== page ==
Despite what people say, both teams have only average defenses. The Saints have to get pressure on Manning, or he'll continue to play out of his gourd.
If you're still reading this, you know that the Colts' best defensive player, Dwight Freeney, has a badly sprained ankle and may not be able to play. In the championship game, the Saints offense struggled because they used an extra blocker to stop Jared Allen, a Freeney-like rusher. If Freeney doesn't play, the Saints should be able to send an extra receiver out on a pattern, forcing the Colts to blitz more to get pressure. In turn, they expose themselves to big plays.
Jerraud Powers is also injured for the Colts. Even though he's a rookie, Powers has started all year and played well. In fact, the Colts have lost three of their four starting defensive backs, but they've still played relatively well, primarily due to the two rookies, Powers and Jacob Lacey. Against the Saints, who use multiple receivers, the Colts badly need Powers so that Lacey can cover the extra receiver. If Powers can't go, you'll see Brees picking on a guy named Tim Jennings. That's a mismatch.
Luck is an important factor. When a pass gets tipped, does the ball fall harmlessly to the ground, or is it picked off? When a team gets called for a penalty, does it nullify a big play? Are there bad calls at key moments? Will there be big plays on special teams? Does an open receiver drop a pass when it's 3rd and 2? Does a safety guess right and pick off a pass on a hunch?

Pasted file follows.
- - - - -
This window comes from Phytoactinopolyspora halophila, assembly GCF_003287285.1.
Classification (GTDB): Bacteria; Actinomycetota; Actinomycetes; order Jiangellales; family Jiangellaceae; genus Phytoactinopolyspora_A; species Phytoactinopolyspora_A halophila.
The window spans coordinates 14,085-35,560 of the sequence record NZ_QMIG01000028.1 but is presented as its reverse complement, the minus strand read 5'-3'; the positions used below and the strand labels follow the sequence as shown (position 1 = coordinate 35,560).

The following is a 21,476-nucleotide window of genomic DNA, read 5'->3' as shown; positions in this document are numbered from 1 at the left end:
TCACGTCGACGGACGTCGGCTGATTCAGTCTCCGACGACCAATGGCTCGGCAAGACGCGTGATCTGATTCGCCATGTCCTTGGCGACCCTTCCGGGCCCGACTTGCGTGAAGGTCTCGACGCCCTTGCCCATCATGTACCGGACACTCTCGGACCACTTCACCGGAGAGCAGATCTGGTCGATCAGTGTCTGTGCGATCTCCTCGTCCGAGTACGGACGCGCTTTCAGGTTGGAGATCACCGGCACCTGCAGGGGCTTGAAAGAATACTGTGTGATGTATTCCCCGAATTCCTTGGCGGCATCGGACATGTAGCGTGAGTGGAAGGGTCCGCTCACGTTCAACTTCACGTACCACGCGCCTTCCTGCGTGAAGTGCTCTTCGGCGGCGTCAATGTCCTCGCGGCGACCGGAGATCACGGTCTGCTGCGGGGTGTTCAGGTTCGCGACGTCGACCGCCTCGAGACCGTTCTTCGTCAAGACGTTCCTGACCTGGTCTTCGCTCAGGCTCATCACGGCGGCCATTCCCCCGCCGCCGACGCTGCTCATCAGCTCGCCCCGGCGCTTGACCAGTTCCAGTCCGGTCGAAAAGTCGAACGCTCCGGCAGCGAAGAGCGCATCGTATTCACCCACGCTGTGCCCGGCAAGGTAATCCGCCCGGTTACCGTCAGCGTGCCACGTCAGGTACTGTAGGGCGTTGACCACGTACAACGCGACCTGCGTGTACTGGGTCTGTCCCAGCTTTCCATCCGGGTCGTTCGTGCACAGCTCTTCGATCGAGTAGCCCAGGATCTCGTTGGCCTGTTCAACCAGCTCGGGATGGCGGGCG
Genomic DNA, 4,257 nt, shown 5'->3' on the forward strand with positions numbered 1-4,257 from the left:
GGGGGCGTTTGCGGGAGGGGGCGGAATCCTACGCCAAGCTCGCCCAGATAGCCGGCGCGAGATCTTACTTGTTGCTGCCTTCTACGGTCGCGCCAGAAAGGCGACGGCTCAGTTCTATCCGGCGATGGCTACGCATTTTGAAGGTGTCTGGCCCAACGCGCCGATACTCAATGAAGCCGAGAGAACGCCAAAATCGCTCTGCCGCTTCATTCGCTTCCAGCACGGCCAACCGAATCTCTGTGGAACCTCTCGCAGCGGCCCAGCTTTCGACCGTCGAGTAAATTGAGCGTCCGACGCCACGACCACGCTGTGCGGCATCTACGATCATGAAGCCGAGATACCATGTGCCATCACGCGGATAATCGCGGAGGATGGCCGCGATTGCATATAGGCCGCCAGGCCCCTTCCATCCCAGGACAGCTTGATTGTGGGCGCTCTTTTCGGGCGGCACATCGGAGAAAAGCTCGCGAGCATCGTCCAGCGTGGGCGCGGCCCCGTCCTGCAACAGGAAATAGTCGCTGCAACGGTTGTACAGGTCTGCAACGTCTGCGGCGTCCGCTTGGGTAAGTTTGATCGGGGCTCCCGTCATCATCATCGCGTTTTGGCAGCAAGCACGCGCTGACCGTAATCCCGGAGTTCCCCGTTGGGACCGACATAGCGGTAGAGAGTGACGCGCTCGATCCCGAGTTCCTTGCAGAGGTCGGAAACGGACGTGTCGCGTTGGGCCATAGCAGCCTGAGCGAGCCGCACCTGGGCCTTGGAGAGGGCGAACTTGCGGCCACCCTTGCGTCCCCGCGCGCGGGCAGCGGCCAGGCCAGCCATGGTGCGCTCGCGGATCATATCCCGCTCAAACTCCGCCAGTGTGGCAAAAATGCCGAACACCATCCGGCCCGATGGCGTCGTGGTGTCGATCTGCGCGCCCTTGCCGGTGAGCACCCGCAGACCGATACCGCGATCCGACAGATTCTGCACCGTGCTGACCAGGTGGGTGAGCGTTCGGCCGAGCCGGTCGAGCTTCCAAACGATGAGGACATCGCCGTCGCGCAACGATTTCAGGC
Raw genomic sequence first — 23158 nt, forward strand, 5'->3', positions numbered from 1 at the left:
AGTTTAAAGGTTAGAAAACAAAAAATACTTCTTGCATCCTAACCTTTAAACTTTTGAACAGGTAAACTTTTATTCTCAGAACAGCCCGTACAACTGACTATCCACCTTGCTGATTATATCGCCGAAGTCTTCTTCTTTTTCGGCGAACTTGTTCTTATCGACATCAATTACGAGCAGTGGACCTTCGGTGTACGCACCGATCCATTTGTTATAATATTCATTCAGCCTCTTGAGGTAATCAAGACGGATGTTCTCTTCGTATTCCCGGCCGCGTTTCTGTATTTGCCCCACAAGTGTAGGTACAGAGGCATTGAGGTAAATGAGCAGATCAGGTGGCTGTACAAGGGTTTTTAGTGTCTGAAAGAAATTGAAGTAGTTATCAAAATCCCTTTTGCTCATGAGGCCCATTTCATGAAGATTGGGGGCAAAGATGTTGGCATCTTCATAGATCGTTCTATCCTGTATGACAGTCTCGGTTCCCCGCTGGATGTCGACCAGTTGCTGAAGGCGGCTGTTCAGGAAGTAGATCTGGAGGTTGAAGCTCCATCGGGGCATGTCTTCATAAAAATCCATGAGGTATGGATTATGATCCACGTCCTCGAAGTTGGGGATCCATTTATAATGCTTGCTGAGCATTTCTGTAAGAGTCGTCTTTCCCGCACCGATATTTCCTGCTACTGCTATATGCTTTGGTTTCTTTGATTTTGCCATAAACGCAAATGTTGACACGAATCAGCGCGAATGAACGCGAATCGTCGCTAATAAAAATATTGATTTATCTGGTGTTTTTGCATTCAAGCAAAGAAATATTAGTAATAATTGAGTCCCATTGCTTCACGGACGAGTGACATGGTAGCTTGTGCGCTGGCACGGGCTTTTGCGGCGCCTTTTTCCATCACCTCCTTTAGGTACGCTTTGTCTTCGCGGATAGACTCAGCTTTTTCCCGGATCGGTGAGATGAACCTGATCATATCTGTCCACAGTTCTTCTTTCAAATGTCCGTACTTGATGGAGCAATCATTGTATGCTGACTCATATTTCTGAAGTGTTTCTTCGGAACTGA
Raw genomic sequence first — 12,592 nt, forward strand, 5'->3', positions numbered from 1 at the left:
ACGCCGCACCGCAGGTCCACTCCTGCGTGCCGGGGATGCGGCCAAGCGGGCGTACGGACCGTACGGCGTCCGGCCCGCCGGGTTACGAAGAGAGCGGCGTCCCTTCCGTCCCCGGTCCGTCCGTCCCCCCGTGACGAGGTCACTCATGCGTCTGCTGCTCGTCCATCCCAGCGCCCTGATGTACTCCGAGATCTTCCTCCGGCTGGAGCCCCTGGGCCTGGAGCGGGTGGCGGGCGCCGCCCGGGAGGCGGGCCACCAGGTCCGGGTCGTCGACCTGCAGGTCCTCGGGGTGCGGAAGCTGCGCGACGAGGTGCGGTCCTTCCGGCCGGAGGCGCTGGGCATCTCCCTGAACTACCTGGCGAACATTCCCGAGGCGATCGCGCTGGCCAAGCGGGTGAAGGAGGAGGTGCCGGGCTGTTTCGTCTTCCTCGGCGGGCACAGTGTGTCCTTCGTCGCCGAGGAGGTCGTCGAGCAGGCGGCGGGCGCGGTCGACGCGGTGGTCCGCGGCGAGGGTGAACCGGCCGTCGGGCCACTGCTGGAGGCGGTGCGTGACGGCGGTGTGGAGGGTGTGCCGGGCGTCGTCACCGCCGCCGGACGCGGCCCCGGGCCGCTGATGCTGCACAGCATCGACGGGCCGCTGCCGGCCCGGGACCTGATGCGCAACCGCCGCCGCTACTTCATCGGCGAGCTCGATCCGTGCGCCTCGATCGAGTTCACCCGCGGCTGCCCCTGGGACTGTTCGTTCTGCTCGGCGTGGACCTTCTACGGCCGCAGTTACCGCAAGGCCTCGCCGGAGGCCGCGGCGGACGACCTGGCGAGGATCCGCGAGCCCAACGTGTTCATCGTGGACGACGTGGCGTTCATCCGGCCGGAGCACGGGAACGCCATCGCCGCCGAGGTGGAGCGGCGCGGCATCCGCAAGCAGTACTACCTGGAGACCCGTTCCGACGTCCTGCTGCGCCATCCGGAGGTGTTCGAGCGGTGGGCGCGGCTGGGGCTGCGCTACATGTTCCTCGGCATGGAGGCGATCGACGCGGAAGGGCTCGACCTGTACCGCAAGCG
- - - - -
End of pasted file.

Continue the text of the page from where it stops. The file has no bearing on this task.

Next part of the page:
Are the Saints so nervous playing for the first time in the Super Bowl that they overthrow open receivers, get called for stupid penalties, and get out of position because they're too eager to make a big play? Does the Colts' Super Bowl experience keep them calm and confident?
Are the Colts overconfident? The Saints are playing up that "No one believes in us but us" angle, which is a surprisingly strong motivator to get a bunch of grown men whooping like dogs. That mentality helped the Giants beat the Patriots a couple years ago, and these two teams are much more evenly matched than those two teams. At one time, they were both 13-0. That's never happened before. Both teams let up at the end, and the Colts finished 14-2 and the Saints 13-3. The "We get no respect" angle could be key.
The Who is playing at halftime. I hate The Who. You better you better you bet.
I played several simulation games using my old electronic football game that vibrates players into moving. I hobbled the tight end on the Saints and the defensive end on the Colts to make the game more accurate. I've come to the conclusion that the Colts have a 53% chance of winning, while the Saints have a 47% chance of winning. If my simulation is correct, Peyton Manning will rush for 332 yards and two touchdowns.
On the other hand, the Colts are my favorite team, and The Who is playing at halftime. I can't imagine the Colts winning on the same day I have to sit through 65-year-old men singing songs that have menaced me for 40 years.
Final score: Saints 19 Colts 16. Party on Bourbon Street. Gloom in Bloomington.